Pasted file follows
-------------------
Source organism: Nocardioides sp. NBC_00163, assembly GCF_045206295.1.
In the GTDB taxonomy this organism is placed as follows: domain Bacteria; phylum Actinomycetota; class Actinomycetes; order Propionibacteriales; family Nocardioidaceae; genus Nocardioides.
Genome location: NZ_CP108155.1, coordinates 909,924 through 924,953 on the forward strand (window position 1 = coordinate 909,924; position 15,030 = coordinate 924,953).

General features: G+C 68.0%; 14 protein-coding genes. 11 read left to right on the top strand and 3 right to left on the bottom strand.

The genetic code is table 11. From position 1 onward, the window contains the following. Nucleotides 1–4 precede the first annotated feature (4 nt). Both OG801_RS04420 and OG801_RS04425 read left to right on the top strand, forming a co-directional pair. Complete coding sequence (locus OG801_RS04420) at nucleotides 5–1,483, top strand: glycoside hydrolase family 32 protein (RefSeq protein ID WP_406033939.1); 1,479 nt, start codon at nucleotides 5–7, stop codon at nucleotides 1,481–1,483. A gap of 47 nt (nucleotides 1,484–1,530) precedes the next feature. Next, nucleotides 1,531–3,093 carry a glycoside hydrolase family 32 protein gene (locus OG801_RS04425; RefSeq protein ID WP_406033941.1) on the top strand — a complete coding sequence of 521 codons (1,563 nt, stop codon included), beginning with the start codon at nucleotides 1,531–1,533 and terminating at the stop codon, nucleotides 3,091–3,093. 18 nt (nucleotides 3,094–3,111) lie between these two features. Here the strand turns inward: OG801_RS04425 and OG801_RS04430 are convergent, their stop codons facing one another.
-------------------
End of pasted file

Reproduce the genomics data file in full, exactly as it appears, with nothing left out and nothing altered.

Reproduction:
Source organism: Nocardioides sp. NBC_00163, assembly GCF_045206295.1.
In the GTDB taxonomy this organism is placed as follows: domain Bacteria; phylum Actinomycetota; class Actinomycetes; order Propionibacteriales; family Nocardioidaceae; genus Nocardioides.
Genome location: NZ_CP108155.1, coordinates 909,924 through 924,953 on the forward strand (window position 1 = coordinate 909,924; position 15,030 = coordinate 924,953).

General features: G+C 68.0%; 14 protein-coding genes. 11 read left to right on the top strand and 3 right to left on the bottom strand.

The genetic code is table 11. From position 1 onward, the window contains the following. Nucleotides 1–4 precede the first annotated feature (4 nt). Both OG801_RS04420 and OG801_RS04425 read left to right on the top strand, forming a co-directional pair. Complete coding sequence (locus OG801_RS04420) at nucleotides 5–1,483, top strand: glycoside hydrolase family 32 protein (RefSeq protein ID WP_406033939.1); 1,479 nt, start codon at nucleotides 5–7, stop codon at nucleotides 1,481–1,483. A gap of 47 nt (nucleotides 1,484–1,530) precedes the next feature. Next, nucleotides 1,531–3,093 carry a glycoside hydrolase family 32 protein gene (locus OG801_RS04425; RefSeq protein ID WP_406033941.1) on the top strand — a complete coding sequence of 521 codons (1,563 nt, stop codon included), beginning with the start codon at nucleotides 1,531–1,533 and terminating at the stop codon, nucleotides 3,091–3,093. 18 nt (nucleotides 3,094–3,111) lie between these two features. Here the strand turns inward: OG801_RS04425 and OG801_RS04430 are convergent, their stop codons facing one another.